$1,022: Governor Walker reveals exact amount of 2016 PFD checks
More than 643,000 eligible Alaskans will receive PFD checks this year worth $1,022, according to an announcement made by Governor Bill Walker on Friday morning.
Gov. Walker made the announcement in a video with Palmer 8th grade student Shannia Sommer, the same student who revealed last year’s dividend amount. The video was recorded at Valley Pathways High School in Palmer about a week before it was released on Friday, the governor's office said.
This year’s PFD payout will be less than half of last year’s historically high $2,072 dividend, after
to help preserve the state’s rapidly declining savings.
According to a statement issued by the governor’s office, this year’s PFD checks would have been as high as $2,052 had the veto not been issued. The Permanent Fund’s total this year was about $1.3 billion, the governor said.
The governor's veto of the dividend will keep roughly $650 million in the earnings reserve. Economist Gunnar Knapp, says that money, if invested, could generate $30 to $40 million each year in investment earnings.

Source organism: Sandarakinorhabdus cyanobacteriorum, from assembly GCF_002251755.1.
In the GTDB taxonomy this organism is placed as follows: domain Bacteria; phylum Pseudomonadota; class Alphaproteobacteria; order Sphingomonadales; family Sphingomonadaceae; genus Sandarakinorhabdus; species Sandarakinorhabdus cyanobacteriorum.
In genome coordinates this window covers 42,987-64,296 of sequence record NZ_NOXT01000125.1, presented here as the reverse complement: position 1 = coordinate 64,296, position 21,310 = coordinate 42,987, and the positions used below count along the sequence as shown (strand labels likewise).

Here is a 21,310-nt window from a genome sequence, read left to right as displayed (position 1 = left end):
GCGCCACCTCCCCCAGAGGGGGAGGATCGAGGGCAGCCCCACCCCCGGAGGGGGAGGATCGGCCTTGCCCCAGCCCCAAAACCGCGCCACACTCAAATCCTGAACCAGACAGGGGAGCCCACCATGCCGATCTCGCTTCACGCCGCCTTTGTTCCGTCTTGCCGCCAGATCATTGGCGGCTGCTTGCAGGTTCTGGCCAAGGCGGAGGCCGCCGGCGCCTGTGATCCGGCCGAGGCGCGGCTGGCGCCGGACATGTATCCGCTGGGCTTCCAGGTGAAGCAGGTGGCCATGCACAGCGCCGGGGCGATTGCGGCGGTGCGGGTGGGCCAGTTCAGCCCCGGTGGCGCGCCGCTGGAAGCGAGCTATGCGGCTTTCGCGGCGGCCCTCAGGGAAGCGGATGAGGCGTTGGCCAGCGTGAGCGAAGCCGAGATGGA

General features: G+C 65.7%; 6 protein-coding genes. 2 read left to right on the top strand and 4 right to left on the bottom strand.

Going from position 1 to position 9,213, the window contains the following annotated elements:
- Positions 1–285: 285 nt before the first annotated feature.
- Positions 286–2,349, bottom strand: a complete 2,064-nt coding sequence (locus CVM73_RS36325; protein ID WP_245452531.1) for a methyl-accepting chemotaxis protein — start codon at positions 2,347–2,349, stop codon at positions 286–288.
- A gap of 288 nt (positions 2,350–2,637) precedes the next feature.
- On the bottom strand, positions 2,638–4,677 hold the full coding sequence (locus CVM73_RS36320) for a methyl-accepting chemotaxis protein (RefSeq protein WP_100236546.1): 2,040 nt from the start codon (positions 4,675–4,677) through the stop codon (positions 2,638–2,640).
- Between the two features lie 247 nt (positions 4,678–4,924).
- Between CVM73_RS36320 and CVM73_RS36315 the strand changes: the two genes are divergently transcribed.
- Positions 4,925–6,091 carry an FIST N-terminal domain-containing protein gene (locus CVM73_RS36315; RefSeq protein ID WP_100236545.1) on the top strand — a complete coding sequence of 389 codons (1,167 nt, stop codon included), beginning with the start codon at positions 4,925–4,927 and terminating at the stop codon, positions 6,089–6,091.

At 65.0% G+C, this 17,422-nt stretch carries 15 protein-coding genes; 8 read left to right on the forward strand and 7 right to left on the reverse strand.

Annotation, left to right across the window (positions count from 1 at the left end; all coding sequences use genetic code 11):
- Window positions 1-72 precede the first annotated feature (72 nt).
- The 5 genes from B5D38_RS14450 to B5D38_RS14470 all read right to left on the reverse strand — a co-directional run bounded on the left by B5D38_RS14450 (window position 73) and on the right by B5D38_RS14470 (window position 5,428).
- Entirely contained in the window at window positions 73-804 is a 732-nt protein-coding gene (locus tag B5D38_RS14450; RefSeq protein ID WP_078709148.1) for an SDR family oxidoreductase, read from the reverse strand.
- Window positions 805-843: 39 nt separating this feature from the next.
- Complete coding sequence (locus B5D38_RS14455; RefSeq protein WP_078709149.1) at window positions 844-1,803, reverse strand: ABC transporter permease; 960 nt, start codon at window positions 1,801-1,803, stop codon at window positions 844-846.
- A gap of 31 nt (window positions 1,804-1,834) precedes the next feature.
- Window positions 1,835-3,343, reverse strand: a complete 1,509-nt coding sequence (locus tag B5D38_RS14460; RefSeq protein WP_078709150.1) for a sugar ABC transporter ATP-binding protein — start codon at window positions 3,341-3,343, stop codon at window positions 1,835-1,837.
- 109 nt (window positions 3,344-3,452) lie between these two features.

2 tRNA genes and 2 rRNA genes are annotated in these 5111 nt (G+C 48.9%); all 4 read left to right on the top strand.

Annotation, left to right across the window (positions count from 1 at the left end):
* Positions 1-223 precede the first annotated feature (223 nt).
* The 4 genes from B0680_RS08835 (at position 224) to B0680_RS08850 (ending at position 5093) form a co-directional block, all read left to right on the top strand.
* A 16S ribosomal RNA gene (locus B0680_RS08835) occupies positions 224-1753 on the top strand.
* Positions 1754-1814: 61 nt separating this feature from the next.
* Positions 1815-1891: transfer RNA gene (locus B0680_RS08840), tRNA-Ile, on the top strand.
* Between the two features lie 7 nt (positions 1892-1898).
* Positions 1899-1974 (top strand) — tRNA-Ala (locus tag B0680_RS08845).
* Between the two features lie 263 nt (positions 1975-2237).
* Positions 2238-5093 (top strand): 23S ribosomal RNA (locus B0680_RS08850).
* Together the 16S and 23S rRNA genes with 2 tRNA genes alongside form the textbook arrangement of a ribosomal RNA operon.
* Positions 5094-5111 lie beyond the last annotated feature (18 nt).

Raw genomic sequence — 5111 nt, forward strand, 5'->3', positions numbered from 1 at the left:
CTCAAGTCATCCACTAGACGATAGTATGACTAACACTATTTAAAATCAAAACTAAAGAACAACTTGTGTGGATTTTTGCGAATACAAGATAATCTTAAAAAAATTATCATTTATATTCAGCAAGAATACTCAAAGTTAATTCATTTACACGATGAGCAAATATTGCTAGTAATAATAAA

Although that money can be allocated by the legislature as early as next session to help fund government, there's no guarantee the money will be used to reduce the fiscal gap.
"The money that's vetoed out of the dividend goes right back into the earnings reserve," said Rep. Dan Saddler (R-Eagle River). "And yes, there will be earnings from that, but again it does nothing to fill the actual fiscal gap that the governor is using as a pretext for cutting the dividend."
In Friday's video, Walker said the unpopular decision was necessary to help preserve future PFDs in a time where the state is grappling with a more than $4 billion budget deficit.
“We have been drawing down on our savings at a rate of $12 million a day. If we do not fix Alaska’s budget soon, we will have burned through the money available for future dividend checks,” Walker said. “The veto ensures the money will remain in the fund so checks will be available to future generations of Alaskans.
Gov. Walker’s veto has been widely criticized and
recently filed a lawsuit challenging the decision.